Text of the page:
A new app by Facebook gives sight-impaired folks a way of “seeing” photos posted on social media. The app is known as Visual Q&A and was introduced at the Web Summit Internet Conference. Essentially, users can ask questions about a photo, and the app will respond with an audio answer describing what the image depicts.

So how does it work? Say for instance that that photo shows a cat. Users can ask questions like “What is the cat doing?” or “Where is the cat?” The app would respond by saying the cat is sleeping, or the cat is in the living room.

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In a blog post by Mike Schroepfer, Facebook’s Chief Technology Officer, Visual Q&A was developed by AI Research, a subdivision of the social network giant. The group also gave the app “short-term memory” capabilities and an ability to answer questions the way a person would. The technology used is known as Memory Networks and is combined with image recognition to answer simple questions about a photo.

So what are Facebook’s motivations for creating Visual Q&A? AI Research is also in the process of developing its own intelligent personal assistant program known as Facebook M that would rival Apple’s Siri, Android’s Google Now, and Microsoft’s Cortana.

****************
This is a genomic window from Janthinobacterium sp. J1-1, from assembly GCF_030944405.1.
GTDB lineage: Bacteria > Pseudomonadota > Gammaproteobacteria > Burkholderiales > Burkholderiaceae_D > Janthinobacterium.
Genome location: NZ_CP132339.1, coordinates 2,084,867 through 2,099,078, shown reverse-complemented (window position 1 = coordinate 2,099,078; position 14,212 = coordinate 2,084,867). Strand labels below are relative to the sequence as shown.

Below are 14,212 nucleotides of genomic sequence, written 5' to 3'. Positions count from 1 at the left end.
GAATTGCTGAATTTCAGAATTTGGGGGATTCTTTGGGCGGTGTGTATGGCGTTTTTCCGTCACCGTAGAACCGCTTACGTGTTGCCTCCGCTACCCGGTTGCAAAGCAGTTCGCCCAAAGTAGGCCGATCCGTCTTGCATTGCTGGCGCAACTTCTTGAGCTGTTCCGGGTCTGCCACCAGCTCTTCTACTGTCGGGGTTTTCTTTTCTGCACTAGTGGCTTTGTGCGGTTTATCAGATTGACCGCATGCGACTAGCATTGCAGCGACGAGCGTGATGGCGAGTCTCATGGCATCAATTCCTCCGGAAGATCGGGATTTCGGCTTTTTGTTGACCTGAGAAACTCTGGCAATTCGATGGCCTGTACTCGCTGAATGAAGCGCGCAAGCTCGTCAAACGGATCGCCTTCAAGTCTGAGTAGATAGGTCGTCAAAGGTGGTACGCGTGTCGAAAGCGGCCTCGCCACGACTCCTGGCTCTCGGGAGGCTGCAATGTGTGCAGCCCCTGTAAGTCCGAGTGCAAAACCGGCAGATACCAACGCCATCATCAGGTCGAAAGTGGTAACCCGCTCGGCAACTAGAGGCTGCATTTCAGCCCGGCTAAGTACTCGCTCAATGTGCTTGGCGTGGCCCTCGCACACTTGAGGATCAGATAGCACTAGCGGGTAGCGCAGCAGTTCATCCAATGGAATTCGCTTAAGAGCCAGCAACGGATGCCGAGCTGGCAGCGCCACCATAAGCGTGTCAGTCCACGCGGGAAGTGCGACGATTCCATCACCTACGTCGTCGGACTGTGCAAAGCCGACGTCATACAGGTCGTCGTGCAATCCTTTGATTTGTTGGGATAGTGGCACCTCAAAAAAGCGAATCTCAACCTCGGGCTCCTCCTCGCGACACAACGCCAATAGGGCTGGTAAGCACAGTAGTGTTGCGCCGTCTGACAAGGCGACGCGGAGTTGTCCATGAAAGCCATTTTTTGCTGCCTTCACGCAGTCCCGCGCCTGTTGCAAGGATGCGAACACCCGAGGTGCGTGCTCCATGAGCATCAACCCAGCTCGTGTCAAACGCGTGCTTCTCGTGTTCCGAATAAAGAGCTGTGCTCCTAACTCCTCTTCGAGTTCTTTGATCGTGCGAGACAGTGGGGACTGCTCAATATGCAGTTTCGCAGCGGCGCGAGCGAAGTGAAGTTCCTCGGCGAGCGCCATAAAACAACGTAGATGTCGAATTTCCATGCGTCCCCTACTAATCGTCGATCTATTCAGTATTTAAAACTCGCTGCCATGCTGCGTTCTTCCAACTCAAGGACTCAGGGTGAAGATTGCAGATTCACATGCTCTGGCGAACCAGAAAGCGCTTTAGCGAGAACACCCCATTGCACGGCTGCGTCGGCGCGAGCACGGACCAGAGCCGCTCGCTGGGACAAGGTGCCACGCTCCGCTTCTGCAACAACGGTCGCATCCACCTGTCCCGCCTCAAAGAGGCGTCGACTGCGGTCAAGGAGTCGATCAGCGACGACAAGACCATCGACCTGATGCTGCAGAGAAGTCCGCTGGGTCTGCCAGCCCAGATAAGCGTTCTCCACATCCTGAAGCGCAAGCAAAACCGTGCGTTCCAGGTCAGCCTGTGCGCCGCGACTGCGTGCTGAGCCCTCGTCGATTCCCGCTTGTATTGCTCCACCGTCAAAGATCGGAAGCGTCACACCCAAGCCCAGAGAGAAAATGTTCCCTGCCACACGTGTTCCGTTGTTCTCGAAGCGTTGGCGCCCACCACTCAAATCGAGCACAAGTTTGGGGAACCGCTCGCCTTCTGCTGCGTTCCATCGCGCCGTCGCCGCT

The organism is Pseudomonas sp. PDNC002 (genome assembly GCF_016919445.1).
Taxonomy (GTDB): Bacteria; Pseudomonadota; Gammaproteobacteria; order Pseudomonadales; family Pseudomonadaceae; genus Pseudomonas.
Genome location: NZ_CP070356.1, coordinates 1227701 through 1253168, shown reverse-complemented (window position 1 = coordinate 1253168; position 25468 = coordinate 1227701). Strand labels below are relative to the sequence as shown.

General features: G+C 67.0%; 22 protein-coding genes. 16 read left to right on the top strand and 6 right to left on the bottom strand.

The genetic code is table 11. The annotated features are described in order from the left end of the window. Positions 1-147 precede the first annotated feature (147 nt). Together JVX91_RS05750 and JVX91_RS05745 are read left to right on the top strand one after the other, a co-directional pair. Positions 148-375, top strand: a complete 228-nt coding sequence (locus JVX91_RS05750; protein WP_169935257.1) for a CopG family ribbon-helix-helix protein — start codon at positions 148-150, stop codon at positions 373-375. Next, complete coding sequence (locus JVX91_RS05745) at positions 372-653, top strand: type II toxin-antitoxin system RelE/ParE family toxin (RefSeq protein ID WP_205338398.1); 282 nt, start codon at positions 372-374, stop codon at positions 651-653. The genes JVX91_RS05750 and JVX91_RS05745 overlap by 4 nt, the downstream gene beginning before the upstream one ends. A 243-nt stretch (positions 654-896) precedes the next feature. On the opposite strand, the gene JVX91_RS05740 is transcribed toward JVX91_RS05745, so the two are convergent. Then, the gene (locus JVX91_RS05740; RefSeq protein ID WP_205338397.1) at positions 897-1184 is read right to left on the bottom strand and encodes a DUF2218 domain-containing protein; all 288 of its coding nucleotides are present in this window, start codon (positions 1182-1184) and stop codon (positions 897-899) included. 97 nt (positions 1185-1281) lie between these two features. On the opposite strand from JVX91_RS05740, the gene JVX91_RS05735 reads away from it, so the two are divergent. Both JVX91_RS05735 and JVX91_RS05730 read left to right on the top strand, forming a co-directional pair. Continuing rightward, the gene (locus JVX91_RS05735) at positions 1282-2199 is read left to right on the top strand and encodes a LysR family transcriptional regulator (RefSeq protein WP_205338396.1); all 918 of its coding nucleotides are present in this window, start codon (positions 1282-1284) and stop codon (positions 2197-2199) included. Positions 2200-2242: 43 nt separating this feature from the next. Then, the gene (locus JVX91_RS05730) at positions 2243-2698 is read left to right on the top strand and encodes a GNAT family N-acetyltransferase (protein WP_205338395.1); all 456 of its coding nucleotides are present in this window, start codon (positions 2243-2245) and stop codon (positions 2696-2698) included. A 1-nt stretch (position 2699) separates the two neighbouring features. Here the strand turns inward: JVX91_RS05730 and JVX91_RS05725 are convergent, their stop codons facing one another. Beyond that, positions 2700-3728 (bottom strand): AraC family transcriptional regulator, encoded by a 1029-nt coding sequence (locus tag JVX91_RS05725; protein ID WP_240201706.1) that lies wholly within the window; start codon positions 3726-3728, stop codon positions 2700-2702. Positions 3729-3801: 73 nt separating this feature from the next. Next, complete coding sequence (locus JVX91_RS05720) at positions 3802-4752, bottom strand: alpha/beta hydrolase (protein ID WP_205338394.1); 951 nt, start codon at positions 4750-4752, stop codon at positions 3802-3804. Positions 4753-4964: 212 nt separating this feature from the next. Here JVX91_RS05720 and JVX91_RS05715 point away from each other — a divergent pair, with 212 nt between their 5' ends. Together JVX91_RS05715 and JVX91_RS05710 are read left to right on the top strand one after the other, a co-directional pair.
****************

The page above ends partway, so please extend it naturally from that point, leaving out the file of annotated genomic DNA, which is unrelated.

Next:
Behind the scenes, AI Research is working feverishly to make artificial intelligence into a concept with real-world applications. According to Schroepfer, the team is also teaching AI to make predictions. In one demonstration, a stack of blocks was shown to the AI, and it would guess whether the blocks would topple over.

Visual Q&A is just one of Facebook’s pending projects. Schroepfer announced that the social network has a 10-year plan in place in which it would release new innovations in the niche of virtual reality. One such project in the prototype phase is the Aquila, a drone that connects users to various parts of the globe without the need for Net access. The aerial craft is no lightweight project; it has the wingspan of a 737 jet, is solar powered, and can remain airborne for up to three months at a time.

As far as Visual Q&A goes, this is an app that could really redefine the way the visually impaired interact with social media. In the United States, an estimated 7,327,800 men and women over the age of 16 report some degree of visual disability, according to the National Federation of the Blind.